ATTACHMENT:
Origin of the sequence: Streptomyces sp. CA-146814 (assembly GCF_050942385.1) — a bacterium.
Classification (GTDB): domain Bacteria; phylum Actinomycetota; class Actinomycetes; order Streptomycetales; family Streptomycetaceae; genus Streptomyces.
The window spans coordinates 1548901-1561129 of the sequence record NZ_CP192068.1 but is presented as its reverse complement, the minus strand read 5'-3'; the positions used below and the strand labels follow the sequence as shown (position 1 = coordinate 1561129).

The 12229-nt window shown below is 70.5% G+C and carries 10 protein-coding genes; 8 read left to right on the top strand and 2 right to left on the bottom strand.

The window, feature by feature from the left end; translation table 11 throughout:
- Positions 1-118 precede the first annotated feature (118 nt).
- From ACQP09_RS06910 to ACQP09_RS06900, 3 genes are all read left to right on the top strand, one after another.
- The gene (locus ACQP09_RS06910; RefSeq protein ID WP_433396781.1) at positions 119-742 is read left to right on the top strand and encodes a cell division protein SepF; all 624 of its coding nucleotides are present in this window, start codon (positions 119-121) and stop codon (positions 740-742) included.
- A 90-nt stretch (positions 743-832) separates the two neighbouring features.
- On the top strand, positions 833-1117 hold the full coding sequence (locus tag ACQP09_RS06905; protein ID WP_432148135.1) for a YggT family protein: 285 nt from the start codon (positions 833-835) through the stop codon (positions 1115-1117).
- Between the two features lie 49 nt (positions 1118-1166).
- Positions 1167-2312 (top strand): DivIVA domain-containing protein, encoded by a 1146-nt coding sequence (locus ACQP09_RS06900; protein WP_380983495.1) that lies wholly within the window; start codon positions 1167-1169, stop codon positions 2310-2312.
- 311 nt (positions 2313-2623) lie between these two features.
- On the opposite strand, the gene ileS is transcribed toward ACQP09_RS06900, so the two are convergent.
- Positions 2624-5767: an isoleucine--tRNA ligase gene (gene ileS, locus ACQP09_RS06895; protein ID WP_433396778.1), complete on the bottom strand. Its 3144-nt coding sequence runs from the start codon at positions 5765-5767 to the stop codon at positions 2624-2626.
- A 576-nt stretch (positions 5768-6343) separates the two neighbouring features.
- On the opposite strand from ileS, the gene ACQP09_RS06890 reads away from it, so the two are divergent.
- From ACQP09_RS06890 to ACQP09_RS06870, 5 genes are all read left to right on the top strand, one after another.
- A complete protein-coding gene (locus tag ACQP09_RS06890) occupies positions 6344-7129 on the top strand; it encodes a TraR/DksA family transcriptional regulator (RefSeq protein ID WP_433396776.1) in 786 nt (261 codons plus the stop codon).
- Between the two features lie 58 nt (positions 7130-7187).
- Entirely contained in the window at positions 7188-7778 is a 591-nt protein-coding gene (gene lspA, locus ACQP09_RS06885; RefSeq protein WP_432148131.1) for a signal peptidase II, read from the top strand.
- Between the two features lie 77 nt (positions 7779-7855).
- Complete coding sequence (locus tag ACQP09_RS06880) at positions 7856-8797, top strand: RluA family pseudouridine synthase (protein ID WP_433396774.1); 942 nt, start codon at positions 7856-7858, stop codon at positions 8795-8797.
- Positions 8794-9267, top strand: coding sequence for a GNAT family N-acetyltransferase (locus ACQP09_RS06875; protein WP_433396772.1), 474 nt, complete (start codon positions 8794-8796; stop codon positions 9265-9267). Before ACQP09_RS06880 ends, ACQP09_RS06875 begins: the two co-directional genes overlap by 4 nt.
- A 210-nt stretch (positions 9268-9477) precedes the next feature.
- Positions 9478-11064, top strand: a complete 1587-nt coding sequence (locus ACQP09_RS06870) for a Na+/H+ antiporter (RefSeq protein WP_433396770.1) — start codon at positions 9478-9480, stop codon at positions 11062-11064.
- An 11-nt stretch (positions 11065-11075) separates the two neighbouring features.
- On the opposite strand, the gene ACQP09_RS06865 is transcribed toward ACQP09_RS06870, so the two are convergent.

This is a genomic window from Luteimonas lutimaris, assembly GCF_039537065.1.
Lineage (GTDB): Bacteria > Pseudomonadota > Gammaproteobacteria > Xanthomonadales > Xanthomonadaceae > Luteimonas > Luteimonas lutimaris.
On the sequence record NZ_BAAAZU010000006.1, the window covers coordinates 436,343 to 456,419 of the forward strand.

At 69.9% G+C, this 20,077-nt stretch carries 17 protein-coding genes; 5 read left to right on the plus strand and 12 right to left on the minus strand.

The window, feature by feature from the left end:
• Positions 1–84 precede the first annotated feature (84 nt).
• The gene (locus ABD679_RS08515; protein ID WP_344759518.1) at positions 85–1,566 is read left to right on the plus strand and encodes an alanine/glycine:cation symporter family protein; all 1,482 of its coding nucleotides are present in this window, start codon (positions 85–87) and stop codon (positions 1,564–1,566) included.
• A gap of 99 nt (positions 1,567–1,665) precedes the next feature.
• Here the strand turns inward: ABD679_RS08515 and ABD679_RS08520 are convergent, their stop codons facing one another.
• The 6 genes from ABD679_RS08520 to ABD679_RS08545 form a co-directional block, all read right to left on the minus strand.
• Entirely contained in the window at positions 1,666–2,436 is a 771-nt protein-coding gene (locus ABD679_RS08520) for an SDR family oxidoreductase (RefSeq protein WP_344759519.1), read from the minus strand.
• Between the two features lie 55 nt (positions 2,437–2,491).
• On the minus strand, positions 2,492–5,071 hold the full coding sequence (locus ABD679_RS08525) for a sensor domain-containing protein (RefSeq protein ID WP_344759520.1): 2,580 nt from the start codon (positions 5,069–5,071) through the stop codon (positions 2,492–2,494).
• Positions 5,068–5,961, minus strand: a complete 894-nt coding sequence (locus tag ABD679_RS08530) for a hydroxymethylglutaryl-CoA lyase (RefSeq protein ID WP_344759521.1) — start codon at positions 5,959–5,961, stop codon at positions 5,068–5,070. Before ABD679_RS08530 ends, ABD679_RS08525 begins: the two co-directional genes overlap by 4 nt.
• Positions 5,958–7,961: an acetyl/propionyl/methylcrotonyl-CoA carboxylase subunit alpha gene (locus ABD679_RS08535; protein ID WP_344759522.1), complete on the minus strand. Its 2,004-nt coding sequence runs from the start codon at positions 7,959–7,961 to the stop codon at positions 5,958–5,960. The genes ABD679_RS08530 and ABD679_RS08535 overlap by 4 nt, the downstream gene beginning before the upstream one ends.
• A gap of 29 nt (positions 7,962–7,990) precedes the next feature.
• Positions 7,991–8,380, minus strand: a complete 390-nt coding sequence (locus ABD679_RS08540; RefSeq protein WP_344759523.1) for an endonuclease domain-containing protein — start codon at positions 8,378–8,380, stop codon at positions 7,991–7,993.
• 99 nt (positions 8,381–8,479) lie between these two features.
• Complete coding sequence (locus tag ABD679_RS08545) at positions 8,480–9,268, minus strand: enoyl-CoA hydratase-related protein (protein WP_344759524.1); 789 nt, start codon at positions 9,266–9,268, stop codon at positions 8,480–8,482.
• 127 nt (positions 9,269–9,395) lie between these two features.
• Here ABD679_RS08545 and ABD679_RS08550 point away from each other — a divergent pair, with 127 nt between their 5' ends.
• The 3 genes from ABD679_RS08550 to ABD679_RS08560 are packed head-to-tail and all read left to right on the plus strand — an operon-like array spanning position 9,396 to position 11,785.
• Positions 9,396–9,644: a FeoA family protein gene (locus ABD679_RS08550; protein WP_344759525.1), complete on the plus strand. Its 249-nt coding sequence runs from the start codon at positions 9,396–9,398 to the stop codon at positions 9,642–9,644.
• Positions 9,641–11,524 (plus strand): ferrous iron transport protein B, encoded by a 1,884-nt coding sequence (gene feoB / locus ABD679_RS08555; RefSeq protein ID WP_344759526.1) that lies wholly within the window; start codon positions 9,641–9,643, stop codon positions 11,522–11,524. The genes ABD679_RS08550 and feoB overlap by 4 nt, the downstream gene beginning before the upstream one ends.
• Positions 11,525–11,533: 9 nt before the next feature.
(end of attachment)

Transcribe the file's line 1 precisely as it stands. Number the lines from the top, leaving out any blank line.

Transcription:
Origin of the sequence: Streptomyces sp. CA-146814 (assembly GCF_050942385.1) — a bacterium.